Unlike most music in the United States, African music is dominated by rhythm rather than melody or harmony – the instruments play layers upon layers of complex polyrhythms. On Sunday, the Saakumu Dance Troupe brought polyrhythmic music and vibrant dances to Chapin Hall from the members’ native Ghana. Sponsored by the music department, the performance, Traditions, included a repertoire of both traditional and contemporary music, and the troupe’s goal to expand the audiences by introducing them to the relationship between dance and world music was certainly achieved.
A solo dancer opened the performance with loud bangs on an animal-skin drum. He seemed confrontational yet inviting as he made eye contact with unsuspecting audience members. A few moments later, a procession of four men and four women filed out from backstage. The men – three on drums, one on a xylophone – stood at the rear of the stage, playing background music for the women. The four women wore neon yellow head wraps, green dresses with leaf-like prints and white cowry shell necklaces, each carrying a wooden bowl as they performed at the front of the stage. The bowls became drums with a flip upside-down onto small floor buffers. The women used their palms and fists to create different sounds as they happily beat the drums.
African music is generally rooted in its cultural context: the music is representative of the society that surrounds it. Therefore, listeners have to know that traditional African music cannot be fully understood when performed on a stage. Luckily, the master musician, Bernard Woma, introduced himself after the first piece to explain that the previous dance had been performed to wedding music, and that the audience should pay particular attention to the dancers’ footwork in the upcoming piece. Woma, then, became the mediator between the dance troupe and the audience, giving viewers clarity on how to consider each dance, both technically and emotionally.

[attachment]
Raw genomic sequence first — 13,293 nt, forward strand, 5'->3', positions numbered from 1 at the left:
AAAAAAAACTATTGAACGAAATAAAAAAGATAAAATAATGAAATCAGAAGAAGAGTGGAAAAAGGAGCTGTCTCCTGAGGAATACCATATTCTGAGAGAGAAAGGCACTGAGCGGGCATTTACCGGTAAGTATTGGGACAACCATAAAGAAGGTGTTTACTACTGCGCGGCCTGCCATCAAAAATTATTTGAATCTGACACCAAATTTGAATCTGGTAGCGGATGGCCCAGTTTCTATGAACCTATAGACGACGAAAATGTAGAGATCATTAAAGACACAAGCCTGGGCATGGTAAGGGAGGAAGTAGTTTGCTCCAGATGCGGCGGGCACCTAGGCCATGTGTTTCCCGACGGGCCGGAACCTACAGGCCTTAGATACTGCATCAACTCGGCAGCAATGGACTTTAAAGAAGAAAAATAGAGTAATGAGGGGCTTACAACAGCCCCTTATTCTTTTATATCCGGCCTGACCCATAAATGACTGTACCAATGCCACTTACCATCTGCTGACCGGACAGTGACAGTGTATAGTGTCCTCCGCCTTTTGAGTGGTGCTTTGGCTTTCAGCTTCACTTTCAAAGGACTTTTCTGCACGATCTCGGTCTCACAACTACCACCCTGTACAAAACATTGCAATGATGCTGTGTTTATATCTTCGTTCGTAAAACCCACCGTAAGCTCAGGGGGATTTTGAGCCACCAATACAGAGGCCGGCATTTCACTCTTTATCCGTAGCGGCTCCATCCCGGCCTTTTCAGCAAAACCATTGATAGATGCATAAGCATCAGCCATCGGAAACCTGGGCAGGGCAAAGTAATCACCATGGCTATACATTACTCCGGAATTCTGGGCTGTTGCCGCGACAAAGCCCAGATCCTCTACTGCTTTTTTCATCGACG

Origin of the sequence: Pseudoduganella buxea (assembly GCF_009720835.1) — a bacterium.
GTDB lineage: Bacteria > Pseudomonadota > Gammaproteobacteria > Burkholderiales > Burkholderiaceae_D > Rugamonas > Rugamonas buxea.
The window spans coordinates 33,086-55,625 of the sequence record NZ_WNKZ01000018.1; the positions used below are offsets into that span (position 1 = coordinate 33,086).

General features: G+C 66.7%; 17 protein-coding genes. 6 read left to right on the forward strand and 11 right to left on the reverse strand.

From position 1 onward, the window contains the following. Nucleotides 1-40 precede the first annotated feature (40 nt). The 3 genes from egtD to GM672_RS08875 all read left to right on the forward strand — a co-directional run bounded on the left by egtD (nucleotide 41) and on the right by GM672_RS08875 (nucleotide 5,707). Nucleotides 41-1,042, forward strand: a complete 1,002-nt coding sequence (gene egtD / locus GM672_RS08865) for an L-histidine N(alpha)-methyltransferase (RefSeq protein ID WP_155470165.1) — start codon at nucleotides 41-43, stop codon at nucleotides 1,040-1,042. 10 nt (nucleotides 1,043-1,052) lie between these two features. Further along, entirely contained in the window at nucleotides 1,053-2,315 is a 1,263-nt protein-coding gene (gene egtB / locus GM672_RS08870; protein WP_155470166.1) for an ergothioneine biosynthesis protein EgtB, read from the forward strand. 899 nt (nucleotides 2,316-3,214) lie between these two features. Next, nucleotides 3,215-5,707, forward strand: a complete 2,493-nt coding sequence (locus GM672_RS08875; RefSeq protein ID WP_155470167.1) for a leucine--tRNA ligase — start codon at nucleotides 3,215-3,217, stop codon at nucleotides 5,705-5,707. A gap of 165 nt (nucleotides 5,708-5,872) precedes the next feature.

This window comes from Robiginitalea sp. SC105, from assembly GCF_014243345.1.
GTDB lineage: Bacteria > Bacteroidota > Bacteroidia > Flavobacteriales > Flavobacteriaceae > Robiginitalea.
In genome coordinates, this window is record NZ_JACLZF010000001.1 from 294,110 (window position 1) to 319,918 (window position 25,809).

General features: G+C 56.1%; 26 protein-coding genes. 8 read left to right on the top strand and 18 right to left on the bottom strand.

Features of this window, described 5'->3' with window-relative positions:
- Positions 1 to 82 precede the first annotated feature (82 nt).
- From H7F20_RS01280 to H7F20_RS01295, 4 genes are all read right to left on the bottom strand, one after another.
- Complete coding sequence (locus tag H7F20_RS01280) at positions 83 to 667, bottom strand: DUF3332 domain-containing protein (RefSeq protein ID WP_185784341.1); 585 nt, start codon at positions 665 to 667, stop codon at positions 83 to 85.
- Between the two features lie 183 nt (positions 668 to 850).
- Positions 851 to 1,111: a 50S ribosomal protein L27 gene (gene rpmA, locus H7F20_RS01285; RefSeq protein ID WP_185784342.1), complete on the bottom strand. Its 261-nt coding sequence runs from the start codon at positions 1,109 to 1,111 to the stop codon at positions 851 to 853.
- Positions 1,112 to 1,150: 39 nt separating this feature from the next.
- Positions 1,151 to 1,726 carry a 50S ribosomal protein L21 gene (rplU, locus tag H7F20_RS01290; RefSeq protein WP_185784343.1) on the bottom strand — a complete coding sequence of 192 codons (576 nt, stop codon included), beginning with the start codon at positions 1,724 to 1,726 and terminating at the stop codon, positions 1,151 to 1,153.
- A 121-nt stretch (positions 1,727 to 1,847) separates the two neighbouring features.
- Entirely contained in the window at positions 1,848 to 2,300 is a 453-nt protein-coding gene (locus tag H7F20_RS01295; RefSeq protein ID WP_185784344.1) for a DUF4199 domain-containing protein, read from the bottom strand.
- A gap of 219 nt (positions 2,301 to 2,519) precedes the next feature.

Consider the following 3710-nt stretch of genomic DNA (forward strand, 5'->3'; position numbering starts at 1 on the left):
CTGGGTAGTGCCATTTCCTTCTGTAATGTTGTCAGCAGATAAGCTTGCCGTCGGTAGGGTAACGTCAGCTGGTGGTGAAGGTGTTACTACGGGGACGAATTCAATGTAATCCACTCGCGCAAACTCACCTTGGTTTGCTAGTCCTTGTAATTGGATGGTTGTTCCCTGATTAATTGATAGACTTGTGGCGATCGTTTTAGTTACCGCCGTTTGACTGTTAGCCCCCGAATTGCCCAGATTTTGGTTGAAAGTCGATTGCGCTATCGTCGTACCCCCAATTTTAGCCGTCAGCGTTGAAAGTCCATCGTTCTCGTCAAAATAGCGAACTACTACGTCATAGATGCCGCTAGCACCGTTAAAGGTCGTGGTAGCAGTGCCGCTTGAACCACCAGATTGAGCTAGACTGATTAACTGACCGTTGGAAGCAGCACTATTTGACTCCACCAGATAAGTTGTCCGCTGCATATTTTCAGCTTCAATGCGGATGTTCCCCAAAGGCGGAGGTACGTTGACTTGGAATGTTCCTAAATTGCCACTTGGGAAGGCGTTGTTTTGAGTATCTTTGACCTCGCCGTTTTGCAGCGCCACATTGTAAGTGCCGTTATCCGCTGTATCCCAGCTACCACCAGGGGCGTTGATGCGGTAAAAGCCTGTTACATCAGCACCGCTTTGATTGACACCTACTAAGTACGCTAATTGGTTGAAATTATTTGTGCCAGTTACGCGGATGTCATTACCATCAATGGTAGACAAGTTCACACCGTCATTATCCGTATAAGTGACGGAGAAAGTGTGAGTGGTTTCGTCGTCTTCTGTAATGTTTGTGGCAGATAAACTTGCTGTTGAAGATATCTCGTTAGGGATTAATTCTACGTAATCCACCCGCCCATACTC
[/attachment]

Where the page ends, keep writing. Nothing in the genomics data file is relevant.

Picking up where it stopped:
The footwork in the following piece was, in fact, intricate. Two men played one xylophone each, and another sat in the middle, banging on a drum with his hands. They created a very fast beat that did not falter in rhythm or intensity. Five dancers mirrored the rapid pounding when they stomped out in gold shorts and yellow, green and orange shirts. The belts around their waists – decorated in large turquoise pompons – responded to every shake of the hip and jump in the air. One of the dancers also wore a strap around his calf with pieces of metal that jingled each time he took a step. The dancers seemed to feed off the drums’ energy, running in a circle around the players or quickly in place and then hopping backwards on one foot. Speed varied between fast and slow, and at one point the dancers stomped so hard Chapin’s stage seemed as if it might give out. Such energy was hard to ignore.
After this piece, Woma returned to explain the significance of xylophones in Ghana with a brief lecture and solo piece. While African music has complicated rhythms, he explained, one instrument is usually designated to be the lead. In Ghana, it is the xylophone. A self-amplifying instrument that has been in use for nearly 2,000 years, it is usually played by two people simultaneously. Woma’s skill, however, made it possible for him to play the xylophone alone: his playing sticks followed each other up and down the scale, or, in other moments, one hand kept a steady and complex beat while the other embellished. In so doing, Woma taught the audience that the xylophone inspires the beat for ensembles in Ghana, but there is often polyphony in the xylophone itself. The concept is complicated; the sound is entirely awe-inspiring.
By the last piece of the show, the dancers successfully broke the boundary between the audience and the performers. The procession danced off the stage and into Chapin’s audience. In the front row, a little girl bobbed up and down with a smile as she waved a fan handed to her. As the dancers continued to pass around fans, the audience members’ hesitancy was quickly replaced with smiles, bouncing shoulders and, finally, eager hands reaching out for their turn in the spotlight. As the show ended with a brief opportunity for audience members to dance on stage, Saakumu’s music penetrated the once stoic atmosphere in Chapin, transforming it into a microcosm of the communal joy traditional African dance has created.